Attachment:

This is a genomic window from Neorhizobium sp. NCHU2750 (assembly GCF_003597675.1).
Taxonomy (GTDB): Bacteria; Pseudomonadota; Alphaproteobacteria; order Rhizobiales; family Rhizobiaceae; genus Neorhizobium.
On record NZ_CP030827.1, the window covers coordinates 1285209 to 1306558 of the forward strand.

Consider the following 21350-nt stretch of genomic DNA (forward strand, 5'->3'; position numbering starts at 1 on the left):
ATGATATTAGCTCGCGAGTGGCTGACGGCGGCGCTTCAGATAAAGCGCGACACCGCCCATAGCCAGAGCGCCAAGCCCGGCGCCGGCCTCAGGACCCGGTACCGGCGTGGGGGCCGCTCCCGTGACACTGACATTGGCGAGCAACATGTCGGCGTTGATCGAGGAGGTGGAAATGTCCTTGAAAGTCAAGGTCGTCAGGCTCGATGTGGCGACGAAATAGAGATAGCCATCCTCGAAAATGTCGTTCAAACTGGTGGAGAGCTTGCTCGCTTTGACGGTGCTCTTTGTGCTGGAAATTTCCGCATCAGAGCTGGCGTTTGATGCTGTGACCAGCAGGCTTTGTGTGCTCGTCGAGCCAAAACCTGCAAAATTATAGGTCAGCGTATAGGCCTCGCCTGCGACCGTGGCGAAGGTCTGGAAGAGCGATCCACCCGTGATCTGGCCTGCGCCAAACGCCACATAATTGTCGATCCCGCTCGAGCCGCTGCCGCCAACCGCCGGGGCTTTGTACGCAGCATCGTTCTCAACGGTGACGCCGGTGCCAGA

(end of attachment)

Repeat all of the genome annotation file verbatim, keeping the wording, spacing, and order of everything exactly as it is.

This is a genomic window from Neorhizobium sp. NCHU2750 (assembly GCF_003597675.1).
Taxonomy (GTDB): Bacteria; Pseudomonadota; Alphaproteobacteria; order Rhizobiales; family Rhizobiaceae; genus Neorhizobium.
On record NZ_CP030827.1, the window covers coordinates 1285209 to 1306558 of the forward strand.

Consider the following 21350-nt stretch of genomic DNA (forward strand, 5'->3'; position numbering starts at 1 on the left):
ATGATATTAGCTCGCGAGTGGCTGACGGCGGCGCTTCAGATAAAGCGCGACACCGCCCATAGCCAGAGCGCCAAGCCCGGCGCCGGCCTCAGGACCCGGTACCGGCGTGGGGGCCGCTCCCGTGACACTGACATTGGCGAGCAACATGTCGGCGTTGATCGAGGAGGTGGAAATGTCCTTGAAAGTCAAGGTCGTCAGGCTCGATGTGGCGACGAAATAGAGATAGCCATCCTCGAAAATGTCGTTCAAACTGGTGGAGAGCTTGCTCGCTTTGACGGTGCTCTTTGTGCTGGAAATTTCCGCATCAGAGCTGGCGTTTGATGCTGTGACCAGCAGGCTTTGTGTGCTCGTCGAGCCAAAACCTGCAAAATTATAGGTCAGCGTATAGGCCTCGCCTGCGACCGTGGCGAAGGTCTGGAAGAGCGATCCACCCGTGATCTGGCCTGCGCCAAACGCCACATAATTGTCGATCCCGCTCGAGCCGCTGCCGCCAACCGCCGGGGCTTTGTACGCAGCATCGTTCTCAACGGTGACGCCGGTGCCAGA